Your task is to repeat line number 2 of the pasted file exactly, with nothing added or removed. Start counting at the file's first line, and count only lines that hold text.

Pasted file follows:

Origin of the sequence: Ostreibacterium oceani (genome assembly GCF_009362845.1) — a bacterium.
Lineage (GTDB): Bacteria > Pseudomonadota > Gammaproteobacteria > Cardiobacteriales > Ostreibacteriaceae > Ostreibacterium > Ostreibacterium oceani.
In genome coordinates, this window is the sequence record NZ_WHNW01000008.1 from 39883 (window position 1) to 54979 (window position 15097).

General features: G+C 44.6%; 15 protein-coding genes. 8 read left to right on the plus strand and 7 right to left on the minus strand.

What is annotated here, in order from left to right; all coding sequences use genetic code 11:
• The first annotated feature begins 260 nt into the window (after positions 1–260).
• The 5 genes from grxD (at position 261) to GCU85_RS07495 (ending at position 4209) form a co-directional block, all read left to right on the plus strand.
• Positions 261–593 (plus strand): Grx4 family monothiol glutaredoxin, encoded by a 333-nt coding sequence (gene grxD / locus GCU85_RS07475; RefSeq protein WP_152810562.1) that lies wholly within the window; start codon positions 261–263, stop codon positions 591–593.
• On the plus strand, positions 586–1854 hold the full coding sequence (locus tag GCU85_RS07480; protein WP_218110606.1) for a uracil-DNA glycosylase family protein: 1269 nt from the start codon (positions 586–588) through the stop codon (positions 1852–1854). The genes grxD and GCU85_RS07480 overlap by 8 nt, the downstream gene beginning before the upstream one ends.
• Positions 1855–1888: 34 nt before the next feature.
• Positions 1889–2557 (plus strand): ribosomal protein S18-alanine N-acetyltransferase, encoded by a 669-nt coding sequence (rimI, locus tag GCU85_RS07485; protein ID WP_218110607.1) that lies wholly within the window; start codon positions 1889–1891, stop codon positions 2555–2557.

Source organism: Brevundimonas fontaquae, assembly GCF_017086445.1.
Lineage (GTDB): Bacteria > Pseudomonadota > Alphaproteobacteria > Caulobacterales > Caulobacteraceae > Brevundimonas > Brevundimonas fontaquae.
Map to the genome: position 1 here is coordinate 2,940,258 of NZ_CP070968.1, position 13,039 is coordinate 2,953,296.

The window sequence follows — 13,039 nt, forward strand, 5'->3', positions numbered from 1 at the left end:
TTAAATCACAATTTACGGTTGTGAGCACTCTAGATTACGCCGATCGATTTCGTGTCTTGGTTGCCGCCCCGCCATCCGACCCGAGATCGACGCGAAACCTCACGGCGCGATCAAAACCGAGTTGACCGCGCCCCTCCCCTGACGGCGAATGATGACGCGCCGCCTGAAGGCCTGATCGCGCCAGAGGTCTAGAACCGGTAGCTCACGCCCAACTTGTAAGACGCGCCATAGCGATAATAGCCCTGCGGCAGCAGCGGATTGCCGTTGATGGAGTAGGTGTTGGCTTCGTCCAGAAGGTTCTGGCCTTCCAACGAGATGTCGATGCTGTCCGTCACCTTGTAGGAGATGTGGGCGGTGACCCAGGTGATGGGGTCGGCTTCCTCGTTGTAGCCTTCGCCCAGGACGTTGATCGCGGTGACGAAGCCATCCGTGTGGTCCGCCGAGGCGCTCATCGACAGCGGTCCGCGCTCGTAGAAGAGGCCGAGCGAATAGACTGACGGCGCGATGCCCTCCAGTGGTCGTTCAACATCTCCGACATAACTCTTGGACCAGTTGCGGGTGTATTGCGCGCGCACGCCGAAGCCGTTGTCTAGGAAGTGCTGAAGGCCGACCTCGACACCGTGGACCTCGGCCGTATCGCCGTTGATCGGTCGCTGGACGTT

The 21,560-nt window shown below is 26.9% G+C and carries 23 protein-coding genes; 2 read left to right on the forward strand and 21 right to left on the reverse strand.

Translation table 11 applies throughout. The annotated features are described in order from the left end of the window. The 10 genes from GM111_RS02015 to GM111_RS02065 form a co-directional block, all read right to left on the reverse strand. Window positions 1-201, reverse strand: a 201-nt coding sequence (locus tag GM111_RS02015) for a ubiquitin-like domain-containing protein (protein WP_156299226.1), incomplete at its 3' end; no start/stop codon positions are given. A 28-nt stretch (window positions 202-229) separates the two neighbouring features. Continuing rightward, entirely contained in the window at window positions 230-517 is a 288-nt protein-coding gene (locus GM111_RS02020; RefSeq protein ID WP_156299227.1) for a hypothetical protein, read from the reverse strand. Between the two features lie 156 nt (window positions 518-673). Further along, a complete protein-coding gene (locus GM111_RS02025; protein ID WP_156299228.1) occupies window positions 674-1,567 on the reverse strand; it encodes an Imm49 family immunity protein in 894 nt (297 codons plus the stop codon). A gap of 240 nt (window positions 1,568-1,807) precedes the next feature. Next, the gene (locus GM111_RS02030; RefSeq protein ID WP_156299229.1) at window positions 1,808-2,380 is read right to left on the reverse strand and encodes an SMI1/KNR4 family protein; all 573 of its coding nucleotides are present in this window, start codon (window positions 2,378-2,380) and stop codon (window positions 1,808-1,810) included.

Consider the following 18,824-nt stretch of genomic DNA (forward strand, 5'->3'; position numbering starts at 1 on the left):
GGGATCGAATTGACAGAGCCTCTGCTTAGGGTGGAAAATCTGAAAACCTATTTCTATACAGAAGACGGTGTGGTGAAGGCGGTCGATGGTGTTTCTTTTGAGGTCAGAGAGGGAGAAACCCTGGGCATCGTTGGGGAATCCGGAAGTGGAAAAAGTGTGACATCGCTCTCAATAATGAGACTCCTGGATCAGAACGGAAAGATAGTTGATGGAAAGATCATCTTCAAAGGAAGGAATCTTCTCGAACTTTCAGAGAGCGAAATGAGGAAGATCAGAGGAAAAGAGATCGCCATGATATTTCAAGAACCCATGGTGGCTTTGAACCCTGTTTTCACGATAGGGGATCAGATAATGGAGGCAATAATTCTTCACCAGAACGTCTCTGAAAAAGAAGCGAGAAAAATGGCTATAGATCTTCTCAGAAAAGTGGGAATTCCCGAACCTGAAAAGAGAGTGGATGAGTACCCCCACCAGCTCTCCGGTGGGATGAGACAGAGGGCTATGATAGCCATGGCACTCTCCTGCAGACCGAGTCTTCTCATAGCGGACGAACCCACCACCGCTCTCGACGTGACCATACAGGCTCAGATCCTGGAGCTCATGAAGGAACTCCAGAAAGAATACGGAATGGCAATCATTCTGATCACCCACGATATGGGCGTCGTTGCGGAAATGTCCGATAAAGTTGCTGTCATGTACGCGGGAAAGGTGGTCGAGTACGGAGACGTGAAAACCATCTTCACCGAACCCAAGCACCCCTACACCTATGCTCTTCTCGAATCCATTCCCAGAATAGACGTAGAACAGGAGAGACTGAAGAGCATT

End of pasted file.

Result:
Lineage (GTDB): Bacteria > Pseudomonadota > Gammaproteobacteria > Cardiobacteriales > Ostreibacteriaceae > Ostreibacterium > Ostreibacterium oceani.